Established in 1976 by Murray and Donna (Janie) Campbell, in the basement of the Hill Mall below Hill Drugs on Franklin Avenue, Campbell’s Music started during a time of bustling Economic Activity in Fort McMurray. With a focus on superior customer service and product selection, the business grew substantially, making it necessary to find a larger retail store front. It was only four short years after inception that the location on the corner of Manning Avenue and Main Street was built so Murray and Janie could give Campbell’s Music a new Home.

Seeing it through the Alberta Oil Boom and subsequent Bust of the 1980’s was indeed a challenge for the Campbell family, but Murray never lost sight of the vision to provide a great product at a fair price, with the best possible service- the keys to any successful business. He could often be heard to remark, “If there is no benefit for the customer, then there is no benefit in having it.”

In the autumn of 1993, Mike and Susan Allen moved their family to Fort McMurray to begin the purchase of Campbell’s Music. Through the next decade, several more expansions occurred as the business continued to thrive, always keeping the focus on the original philosophy established by Murray Campbell. Eventually, in 2005, that led to Mike Allen purchasing the Hill Mall on Franklin Avenue and moving the music store back on to the Main thoroughfare, but this time on street level. Also during this time period, Scott Meller, who had started in the repair shop at Campbell’s in 1995, began to work with Mike as a shareholder and managing partner. In 2013, the Regional Municipality of Wood Buffalo expropriated the property on Franklin Avenue, necessitating another move.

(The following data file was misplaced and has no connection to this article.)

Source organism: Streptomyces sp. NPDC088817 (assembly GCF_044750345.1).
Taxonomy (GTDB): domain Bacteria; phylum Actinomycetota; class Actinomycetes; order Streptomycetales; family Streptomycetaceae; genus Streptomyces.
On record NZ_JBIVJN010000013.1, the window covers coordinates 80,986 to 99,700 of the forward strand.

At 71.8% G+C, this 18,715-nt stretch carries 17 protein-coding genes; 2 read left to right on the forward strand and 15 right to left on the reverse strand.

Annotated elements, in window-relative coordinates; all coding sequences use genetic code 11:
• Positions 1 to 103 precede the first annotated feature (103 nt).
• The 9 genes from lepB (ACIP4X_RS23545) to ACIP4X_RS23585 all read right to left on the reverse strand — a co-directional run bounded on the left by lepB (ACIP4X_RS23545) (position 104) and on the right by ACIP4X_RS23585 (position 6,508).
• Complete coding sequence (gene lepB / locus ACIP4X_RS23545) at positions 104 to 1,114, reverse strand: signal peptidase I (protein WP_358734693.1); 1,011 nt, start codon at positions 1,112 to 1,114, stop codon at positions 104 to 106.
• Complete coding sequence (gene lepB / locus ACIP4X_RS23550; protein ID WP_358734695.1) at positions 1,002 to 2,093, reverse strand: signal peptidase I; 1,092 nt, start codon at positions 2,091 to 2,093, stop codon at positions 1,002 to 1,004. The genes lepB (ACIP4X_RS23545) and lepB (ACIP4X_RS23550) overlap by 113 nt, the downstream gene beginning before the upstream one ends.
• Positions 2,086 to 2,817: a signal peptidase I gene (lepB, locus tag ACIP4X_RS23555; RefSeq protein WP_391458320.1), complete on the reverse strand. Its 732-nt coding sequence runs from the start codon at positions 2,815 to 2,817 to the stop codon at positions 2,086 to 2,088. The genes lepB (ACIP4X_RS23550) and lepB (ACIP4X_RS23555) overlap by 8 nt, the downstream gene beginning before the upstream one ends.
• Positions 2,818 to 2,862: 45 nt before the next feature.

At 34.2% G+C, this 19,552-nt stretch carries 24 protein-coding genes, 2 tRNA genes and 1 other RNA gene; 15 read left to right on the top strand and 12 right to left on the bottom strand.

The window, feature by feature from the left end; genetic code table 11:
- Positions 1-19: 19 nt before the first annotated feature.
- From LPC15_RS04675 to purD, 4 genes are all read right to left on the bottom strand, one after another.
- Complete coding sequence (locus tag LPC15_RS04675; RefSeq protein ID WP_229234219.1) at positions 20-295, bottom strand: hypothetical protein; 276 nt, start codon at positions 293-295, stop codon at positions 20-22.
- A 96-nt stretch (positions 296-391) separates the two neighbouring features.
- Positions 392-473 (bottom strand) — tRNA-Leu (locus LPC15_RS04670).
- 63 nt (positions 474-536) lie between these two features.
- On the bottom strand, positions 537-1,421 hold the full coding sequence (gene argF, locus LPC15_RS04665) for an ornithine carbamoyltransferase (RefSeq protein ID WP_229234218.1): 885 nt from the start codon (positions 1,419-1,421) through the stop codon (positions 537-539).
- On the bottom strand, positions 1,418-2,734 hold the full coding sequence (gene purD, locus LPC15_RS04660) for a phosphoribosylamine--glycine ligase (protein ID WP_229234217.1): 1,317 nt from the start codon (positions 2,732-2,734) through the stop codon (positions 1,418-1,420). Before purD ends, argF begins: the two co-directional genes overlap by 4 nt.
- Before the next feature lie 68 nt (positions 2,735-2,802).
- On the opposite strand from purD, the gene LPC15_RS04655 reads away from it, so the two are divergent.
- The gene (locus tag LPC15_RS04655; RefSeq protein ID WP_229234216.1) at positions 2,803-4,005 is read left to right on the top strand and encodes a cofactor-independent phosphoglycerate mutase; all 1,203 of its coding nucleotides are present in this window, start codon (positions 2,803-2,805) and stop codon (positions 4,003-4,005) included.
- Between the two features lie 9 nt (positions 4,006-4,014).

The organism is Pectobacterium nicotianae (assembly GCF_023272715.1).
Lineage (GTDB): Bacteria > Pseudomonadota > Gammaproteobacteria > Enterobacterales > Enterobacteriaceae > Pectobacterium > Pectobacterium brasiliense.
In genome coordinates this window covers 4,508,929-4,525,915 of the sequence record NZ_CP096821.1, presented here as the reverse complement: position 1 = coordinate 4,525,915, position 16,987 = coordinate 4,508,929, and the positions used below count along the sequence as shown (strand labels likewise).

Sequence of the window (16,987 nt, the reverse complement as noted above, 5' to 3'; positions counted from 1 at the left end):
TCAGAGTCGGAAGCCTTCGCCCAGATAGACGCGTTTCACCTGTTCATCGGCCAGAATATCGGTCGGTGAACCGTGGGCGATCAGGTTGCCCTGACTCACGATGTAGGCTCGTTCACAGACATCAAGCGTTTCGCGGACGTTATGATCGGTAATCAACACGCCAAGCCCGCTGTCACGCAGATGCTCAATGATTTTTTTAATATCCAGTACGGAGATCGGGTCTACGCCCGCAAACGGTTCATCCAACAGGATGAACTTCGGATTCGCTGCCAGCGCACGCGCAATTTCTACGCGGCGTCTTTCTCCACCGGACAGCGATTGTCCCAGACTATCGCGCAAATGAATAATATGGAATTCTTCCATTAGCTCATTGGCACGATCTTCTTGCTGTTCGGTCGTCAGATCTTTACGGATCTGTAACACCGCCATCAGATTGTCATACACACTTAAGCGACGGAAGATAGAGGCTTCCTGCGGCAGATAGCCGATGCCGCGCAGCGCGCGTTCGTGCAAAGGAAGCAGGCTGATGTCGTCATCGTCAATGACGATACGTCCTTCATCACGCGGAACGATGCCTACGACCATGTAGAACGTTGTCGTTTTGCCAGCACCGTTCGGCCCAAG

In June, 2015, Campbell’s Music opened the doors on their current location on the corner of Biggs Avenue and Main Street, and still work every day to positively impact their community through music by employing the business philosophy established by Murray and Janie back in 1976!


  1. Why do you believe music is important to foster growth in the community?